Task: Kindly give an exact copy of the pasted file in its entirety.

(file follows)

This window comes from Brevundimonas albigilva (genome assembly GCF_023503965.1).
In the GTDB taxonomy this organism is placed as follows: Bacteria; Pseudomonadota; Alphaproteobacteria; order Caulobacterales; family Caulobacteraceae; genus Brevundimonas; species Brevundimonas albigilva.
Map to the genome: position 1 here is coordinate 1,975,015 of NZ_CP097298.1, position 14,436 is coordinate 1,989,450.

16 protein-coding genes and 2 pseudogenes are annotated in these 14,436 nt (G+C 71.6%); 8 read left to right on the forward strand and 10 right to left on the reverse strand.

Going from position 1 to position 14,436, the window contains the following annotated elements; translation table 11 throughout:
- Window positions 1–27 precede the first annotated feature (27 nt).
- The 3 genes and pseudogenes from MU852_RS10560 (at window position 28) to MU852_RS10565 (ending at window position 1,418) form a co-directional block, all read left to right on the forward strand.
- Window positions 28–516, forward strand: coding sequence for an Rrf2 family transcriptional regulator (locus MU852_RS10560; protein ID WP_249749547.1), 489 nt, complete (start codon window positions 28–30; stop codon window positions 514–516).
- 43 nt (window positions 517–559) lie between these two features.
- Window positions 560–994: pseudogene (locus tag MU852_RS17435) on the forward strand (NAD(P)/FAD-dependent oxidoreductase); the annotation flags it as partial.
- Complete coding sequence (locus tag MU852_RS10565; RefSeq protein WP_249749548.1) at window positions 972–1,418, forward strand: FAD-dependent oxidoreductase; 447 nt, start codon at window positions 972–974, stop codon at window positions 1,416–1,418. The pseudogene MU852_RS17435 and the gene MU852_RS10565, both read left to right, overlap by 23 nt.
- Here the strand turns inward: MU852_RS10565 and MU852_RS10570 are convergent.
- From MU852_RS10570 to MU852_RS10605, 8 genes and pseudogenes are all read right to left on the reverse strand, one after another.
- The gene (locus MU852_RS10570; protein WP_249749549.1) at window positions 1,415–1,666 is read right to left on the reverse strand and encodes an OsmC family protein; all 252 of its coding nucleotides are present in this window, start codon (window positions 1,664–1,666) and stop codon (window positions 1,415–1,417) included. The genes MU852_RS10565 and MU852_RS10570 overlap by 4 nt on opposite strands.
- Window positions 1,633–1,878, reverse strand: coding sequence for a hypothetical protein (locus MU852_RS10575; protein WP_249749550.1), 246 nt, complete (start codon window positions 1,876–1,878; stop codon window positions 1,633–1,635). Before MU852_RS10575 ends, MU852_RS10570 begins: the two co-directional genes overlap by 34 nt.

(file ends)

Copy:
This window comes from Brevundimonas albigilva (genome assembly GCF_023503965.1).
In the GTDB taxonomy this organism is placed as follows: Bacteria; Pseudomonadota; Alphaproteobacteria; order Caulobacterales; family Caulobacteraceae; genus Brevundimonas; species Brevundimonas albigilva.
Map to the genome: position 1 here is coordinate 1,975,015 of NZ_CP097298.1, position 14,436 is coordinate 1,989,450.

16 protein-coding genes and 2 pseudogenes are annotated in these 14,436 nt (G+C 71.6%); 8 read left to right on the forward strand and 10 right to left on the reverse strand.

Going from position 1 to position 14,436, the window contains the following annotated elements; translation table 11 throughout:
- Window positions 1–27 precede the first annotated feature (27 nt).
- The 3 genes and pseudogenes from MU852_RS10560 (at window position 28) to MU852_RS10565 (ending at window position 1,418) form a co-directional block, all read left to right on the forward strand.
- Window positions 28–516, forward strand: coding sequence for an Rrf2 family transcriptional regulator (locus MU852_RS10560; protein ID WP_249749547.1), 489 nt, complete (start codon window positions 28–30; stop codon window positions 514–516).
- 43 nt (window positions 517–559) lie between these two features.
- Window positions 560–994: pseudogene (locus tag MU852_RS17435) on the forward strand (NAD(P)/FAD-dependent oxidoreductase); the annotation flags it as partial.
- Complete coding sequence (locus tag MU852_RS10565; RefSeq protein WP_249749548.1) at window positions 972–1,418, forward strand: FAD-dependent oxidoreductase; 447 nt, start codon at window positions 972–974, stop codon at window positions 1,416–1,418. The pseudogene MU852_RS17435 and the gene MU852_RS10565, both read left to right, overlap by 23 nt.
- Here the strand turns inward: MU852_RS10565 and MU852_RS10570 are convergent.
- From MU852_RS10570 to MU852_RS10605, 8 genes and pseudogenes are all read right to left on the reverse strand, one after another.
- The gene (locus MU852_RS10570; protein WP_249749549.1) at window positions 1,415–1,666 is read right to left on the reverse strand and encodes an OsmC family protein; all 252 of its coding nucleotides are present in this window, start codon (window positions 1,664–1,666) and stop codon (window positions 1,415–1,417) included. The genes MU852_RS10565 and MU852_RS10570 overlap by 4 nt on opposite strands.
- Window positions 1,633–1,878, reverse strand: coding sequence for a hypothetical protein (locus MU852_RS10575; protein WP_249749550.1), 246 nt, complete (start codon window positions 1,876–1,878; stop codon window positions 1,633–1,635). Before MU852_RS10575 ends, MU852_RS10570 begins: the two co-directional genes overlap by 34 nt.